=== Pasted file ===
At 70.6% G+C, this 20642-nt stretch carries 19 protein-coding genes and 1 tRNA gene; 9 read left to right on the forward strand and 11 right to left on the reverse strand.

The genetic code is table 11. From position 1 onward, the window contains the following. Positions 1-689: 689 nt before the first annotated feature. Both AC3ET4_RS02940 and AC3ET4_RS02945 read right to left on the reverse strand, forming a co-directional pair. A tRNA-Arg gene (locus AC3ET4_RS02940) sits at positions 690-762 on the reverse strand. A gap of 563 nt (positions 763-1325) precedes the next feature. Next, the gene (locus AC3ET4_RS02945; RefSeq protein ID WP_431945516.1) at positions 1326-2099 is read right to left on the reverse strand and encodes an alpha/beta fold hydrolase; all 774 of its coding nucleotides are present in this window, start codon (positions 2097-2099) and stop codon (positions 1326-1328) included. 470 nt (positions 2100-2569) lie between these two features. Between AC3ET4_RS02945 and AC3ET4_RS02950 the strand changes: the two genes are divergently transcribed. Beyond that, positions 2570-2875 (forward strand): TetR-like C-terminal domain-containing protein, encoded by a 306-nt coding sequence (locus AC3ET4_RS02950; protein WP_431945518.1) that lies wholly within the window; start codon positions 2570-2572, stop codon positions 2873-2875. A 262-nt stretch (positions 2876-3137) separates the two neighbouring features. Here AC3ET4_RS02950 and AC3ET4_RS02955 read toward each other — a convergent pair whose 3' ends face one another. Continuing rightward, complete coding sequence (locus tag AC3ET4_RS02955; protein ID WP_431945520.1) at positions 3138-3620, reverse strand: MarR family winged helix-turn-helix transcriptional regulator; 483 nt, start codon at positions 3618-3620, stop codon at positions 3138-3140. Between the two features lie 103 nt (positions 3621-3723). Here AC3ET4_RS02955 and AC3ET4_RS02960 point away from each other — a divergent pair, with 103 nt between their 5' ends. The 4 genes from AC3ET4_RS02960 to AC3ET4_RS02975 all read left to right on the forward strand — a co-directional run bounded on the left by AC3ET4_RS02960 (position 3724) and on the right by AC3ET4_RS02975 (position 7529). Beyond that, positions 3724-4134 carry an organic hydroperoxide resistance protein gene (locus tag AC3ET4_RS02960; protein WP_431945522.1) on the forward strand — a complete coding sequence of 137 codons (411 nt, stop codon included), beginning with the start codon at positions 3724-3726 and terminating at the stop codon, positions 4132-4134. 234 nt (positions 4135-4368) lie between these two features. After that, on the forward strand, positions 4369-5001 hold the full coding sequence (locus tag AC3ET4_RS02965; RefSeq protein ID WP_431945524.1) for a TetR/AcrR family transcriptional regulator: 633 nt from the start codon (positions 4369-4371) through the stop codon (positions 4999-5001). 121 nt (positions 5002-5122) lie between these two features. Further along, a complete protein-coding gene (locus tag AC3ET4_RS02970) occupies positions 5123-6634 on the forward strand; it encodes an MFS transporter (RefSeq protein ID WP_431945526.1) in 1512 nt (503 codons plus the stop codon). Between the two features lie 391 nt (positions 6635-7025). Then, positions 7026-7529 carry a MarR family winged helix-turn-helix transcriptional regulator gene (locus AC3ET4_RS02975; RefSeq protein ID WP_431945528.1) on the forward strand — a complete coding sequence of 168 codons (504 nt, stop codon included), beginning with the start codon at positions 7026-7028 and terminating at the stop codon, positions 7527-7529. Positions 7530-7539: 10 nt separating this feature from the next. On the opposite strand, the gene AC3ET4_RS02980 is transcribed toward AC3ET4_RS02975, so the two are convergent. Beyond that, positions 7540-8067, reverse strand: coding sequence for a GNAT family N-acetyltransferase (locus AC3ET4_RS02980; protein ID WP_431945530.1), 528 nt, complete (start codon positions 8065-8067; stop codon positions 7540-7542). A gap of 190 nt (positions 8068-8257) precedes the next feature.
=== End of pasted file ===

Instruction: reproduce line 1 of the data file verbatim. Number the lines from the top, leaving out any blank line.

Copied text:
At 70.6% G+C, this 20642-nt stretch carries 19 protein-coding genes and 1 tRNA gene; 9 read left to right on the forward strand and 11 right to left on the reverse strand.